Alfred Henry Lionel Leach, C.J.
1. The appellants were the defendants in O.S. No. 27 of 1932 of the District Court of West Godavari, instituted by two minors through their mother, acting as their next friend. A decree was passed against them and this was subsequently transferred to the respondent by the mother, acting as the guardian of the property of the minors. The respondent then applied to be brought on the record in the place of the decree-holders and to be allowed to execute the decree. The learned District Judge allowed the application, and the appeal is from that order. The question for decision is whether a guardian of the property of a minor can transfer a decree passed in favour of the minor without first obtaining the sanction of the Court. In allowing the application the learned Judge relied on the decision in Govindarajulu Naidu v. Rang a Rao (1920) 40 M.L.J. 124. The appeal has been placed before a Full Bench as that decision was dissented from in Kancherla Kanakayya v. Mulpuru Kotayya : AIR1921Mad587 .
2. Order 32, Rule 7 of the Code of Civil Procedure provides that no friend or guardian for the suit shall, without the leave of the Court expressly recorded in the proceedings, enter into any agreement or compromise on behalf of the minor with reference to the suit in which he acts as next friend or guardian. The Rule Committee of this Court has added to Rule 7 this further rule:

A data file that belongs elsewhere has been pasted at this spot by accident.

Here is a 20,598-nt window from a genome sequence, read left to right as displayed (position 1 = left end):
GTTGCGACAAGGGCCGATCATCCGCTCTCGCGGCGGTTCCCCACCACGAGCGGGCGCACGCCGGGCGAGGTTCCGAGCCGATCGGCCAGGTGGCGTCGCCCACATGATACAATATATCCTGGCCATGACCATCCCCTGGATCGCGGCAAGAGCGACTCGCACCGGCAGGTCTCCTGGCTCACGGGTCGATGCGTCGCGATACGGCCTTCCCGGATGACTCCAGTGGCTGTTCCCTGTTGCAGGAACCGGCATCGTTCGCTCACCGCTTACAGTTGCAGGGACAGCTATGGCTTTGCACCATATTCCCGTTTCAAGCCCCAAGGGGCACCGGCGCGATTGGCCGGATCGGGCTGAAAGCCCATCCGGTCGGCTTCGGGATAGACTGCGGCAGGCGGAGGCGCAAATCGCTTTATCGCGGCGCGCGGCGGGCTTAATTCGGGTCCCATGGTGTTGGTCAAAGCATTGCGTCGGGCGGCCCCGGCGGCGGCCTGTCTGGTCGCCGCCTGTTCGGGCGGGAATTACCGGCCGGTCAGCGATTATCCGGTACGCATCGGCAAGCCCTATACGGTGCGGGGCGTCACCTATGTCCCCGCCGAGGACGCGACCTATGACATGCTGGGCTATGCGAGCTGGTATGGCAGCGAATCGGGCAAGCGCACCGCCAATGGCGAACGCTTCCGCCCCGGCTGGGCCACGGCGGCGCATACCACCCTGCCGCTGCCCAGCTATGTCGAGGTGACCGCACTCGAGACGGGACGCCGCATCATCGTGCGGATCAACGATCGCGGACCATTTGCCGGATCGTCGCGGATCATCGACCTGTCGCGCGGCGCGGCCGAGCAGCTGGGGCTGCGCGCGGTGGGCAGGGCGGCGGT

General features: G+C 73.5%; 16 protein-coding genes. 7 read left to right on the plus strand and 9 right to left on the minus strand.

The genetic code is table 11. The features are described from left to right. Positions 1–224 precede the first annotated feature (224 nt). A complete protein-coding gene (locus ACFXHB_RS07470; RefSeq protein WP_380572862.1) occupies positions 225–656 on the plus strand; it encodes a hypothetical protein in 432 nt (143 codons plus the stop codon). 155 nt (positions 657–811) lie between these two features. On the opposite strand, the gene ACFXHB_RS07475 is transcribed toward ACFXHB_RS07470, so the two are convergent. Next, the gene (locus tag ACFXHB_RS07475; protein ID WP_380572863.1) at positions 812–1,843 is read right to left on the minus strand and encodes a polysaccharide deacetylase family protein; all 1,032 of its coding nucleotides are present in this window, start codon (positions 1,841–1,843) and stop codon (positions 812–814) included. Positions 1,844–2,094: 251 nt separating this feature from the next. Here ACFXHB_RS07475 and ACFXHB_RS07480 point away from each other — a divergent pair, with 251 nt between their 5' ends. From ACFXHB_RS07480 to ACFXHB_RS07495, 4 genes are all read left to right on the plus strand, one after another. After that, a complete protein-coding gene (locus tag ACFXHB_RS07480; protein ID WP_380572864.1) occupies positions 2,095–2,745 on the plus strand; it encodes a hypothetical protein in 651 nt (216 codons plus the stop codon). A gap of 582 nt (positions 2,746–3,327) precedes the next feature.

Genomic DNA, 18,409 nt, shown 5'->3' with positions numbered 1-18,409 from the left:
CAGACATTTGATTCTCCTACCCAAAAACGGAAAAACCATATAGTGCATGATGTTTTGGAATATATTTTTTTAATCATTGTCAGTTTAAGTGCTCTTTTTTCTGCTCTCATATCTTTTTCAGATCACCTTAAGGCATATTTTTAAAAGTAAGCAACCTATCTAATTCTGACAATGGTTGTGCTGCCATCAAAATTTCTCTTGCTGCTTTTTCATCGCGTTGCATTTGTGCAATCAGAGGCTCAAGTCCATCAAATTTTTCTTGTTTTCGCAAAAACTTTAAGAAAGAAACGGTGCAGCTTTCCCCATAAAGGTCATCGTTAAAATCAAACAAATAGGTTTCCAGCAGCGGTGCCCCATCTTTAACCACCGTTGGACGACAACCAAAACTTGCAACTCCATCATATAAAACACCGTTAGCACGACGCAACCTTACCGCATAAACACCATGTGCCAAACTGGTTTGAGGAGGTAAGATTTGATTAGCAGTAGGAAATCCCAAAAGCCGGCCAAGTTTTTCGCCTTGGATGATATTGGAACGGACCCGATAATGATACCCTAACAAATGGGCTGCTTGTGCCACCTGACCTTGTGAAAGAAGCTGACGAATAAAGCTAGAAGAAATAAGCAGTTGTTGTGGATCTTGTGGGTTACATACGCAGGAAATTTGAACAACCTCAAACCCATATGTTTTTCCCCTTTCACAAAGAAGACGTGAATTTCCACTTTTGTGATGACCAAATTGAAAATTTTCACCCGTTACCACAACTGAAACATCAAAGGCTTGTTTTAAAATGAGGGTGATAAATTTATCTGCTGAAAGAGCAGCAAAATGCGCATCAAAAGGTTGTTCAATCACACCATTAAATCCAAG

(1-A) Where an application is made to the Court for leave to enter into an agreement or compromise or for withdrawal of a suit in pursuance of a compromise or for taking any other action on behalf of a minor or other person under disability and such minor or other person under disability is represented by counsel or pleader, the counsel or pleader shall file in Court with the application a certificate to the effect that the agreement or compromise or action proposed is in his opinion for the benefit of the minor or other person under disability. A decree or order for the compromise of a suit, appeal or matter to which a minor or other person under disability is a party, shall recite the sanction of the Court thereto and shall set out the terms of the compromise as in Form No. 24 in Appendix D to this schedule.